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dc.contributor.advisorChairperson, Graduate Committee: Cindy Stillwellen
dc.contributor.authorRoqueta, Edward Michaelen
dc.date.accessioned2016-01-03T15:57:09Z
dc.date.available2016-01-03T15:57:09Z
dc.date.issued2015en
dc.identifier.urihttps://scholarworks.montana.edu/xmlui/handle/1/9074en
dc.descriptionSun bear is a film that is part of the student's thesis project.en
dc.description.abstractThe natural history filmmaking genre is the primary strand of documentary cinema that features narratives about wildlife, the environment, and nature issues. However, the genre has adopted storytelling and filmmaking conventions that express anthropocentrism, a hierarchical worldview that values human rationality and morality as superior to nonhuman nature. Natural history films tend to either negatively anthropomorphize animals by projecting uniquely human emotions or morals onto them (anthropomorphic error) as a way to increase view identification, or avoid anthropomorphism altogether in favor of objective human-perspective narration that depicts nonhuman nature as mechanistic and void of any creative, intentional, or active experience. In this paper I argue how imaginative embodiment, or anthropomorphizing a nonhuman with an informed and expressed attentiveness to their biology and sensory capacities, can be a useful strategy that gives agency to animals in film while committing minimal anthropomorphic error. I use the films, GREEN (2011), Bear 71 (2012), and my thesis film SUN BEAR (2015) as case studies to explore how cinematic language and voiceover narration imaginative embodiment strategies can be crafted in ways that express the point of view, intentionality, and agency of nonhuman others in an ethical manner. Imaginatively embodying an animal through cinematic language and voiceover narration allows viewers to ethically consider the moral status of a nonhuman other without having to negatively anthropomorphize them, describe them as being human like, or lose their agency and intentional stance in objectifying scientific language. An ethically important aspect of using imaginative embodiment to tell stories of the natural world is that it supports an environmental ethic that appreciates the vast entanglement of agentive life forces and helps to abolish repressive human-animal or culture-nature binaries in favor of an environmental ethic expressive of biocentric sensibilities. As the natural history genre of documentary filmmaking continues its evolution as the major media outlet representing, educating, and telling stories about nature, wildlife, and environmental issues, imaginative embodiment can be a useful tool for incorporating agentive first-person nonhuman experiences in non-fiction cinema.en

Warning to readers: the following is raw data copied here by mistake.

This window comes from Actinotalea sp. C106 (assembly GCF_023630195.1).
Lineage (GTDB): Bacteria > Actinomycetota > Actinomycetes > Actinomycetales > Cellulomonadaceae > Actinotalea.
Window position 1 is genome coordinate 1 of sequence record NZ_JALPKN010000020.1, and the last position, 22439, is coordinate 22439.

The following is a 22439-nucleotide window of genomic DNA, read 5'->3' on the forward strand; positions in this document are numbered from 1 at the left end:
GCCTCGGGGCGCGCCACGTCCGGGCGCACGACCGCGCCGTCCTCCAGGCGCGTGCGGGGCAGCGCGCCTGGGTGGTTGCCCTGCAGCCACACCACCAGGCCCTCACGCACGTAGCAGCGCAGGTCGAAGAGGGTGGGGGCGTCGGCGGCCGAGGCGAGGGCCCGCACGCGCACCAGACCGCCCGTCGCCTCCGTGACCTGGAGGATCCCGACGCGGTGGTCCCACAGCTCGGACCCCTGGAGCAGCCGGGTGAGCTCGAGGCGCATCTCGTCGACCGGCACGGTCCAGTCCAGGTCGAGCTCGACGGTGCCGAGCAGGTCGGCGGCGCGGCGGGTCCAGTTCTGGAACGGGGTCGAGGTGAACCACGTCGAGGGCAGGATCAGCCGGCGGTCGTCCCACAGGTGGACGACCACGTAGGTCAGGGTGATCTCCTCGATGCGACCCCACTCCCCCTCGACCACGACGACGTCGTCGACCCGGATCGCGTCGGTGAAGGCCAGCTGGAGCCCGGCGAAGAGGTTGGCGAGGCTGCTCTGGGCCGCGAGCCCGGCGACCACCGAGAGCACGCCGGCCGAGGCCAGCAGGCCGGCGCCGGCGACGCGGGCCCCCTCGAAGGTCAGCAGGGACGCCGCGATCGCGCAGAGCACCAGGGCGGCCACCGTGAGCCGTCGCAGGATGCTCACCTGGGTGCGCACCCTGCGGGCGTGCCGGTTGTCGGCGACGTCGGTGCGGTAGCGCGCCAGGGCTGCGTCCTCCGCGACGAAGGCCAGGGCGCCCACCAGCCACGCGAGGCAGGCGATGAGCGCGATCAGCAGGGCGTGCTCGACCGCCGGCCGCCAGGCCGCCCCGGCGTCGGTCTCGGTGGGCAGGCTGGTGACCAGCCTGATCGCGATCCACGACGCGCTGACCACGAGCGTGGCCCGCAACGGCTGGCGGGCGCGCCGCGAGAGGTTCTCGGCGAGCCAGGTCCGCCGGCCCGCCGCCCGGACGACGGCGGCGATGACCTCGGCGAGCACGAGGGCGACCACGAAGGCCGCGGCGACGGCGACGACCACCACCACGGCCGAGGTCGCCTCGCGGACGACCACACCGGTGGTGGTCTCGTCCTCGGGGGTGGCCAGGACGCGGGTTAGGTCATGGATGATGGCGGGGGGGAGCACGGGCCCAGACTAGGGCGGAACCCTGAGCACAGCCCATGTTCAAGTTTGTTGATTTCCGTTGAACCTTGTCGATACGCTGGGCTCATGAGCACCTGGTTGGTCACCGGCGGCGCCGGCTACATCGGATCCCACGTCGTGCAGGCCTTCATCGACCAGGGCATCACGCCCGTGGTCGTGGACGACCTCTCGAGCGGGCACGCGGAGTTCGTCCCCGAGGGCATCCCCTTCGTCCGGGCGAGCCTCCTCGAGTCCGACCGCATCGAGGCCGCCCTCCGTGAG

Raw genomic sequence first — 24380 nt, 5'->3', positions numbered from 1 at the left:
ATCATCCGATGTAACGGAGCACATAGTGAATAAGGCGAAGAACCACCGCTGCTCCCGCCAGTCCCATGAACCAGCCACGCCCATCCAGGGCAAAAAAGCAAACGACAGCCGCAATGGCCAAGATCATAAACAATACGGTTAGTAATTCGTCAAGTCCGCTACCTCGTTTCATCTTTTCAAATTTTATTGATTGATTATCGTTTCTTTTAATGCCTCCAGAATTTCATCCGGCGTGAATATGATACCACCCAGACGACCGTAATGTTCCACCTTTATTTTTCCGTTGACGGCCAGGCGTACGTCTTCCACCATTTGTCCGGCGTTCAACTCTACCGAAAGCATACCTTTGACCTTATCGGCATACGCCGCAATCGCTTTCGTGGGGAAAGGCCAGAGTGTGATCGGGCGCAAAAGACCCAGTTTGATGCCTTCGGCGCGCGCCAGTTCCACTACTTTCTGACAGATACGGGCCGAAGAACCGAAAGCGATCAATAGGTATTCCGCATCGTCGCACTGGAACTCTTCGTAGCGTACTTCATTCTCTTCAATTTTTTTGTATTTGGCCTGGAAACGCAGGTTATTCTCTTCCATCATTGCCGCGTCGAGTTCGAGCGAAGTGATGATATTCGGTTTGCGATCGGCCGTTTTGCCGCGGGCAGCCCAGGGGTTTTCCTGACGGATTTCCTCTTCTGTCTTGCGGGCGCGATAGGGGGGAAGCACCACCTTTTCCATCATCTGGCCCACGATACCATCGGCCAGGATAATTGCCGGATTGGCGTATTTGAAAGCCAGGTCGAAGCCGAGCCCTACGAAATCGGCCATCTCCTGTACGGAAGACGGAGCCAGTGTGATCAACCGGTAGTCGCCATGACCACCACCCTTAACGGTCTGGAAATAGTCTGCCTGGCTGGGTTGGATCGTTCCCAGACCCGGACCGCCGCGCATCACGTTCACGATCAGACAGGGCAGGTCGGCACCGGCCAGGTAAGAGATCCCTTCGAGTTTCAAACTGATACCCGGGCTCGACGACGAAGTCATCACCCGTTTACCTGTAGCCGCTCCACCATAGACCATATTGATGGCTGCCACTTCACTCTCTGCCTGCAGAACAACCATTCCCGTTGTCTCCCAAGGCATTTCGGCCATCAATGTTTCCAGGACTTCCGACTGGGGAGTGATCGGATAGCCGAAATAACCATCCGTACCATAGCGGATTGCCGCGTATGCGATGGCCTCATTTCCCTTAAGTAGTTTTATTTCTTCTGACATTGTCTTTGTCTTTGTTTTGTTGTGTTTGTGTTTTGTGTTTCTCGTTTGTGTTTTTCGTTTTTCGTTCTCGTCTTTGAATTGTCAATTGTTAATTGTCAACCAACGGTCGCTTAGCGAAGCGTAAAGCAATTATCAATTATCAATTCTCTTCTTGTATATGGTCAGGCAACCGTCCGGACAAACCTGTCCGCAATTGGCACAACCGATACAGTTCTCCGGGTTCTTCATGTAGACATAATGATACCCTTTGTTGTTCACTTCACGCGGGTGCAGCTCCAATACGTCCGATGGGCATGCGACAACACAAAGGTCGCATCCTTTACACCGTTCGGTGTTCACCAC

dc.language.isoenen
dc.publisherMontana State University - Bozeman, College of Arts & Architectureen
dc.subject.lcshNature filmsen
dc.subject.lcshAnthropomorphismen
dc.subject.lcshWildlife filmsen
dc.titleImaginative embodiment : a strategy for incorporating nonhuman agency in nature filmsen
dc.title.alternativeSun bearen
dc.typeThesisen
dc.rights.holderCopyright 2015 by Edward Michael Roquetaen
thesis.catalog.ckey2742079en
thesis.degree.committeemembersMembers, Graduate Committee: Gianna Savoie; Kathryn Kasic.en
thesis.degree.departmentFilm & Photography.en
thesis.degree.genreThesisen
thesis.degree.nameMFAen
thesis.format.extentfirstpage1en
thesis.format.extentlastpage30en
mus.data.thumbpage21en


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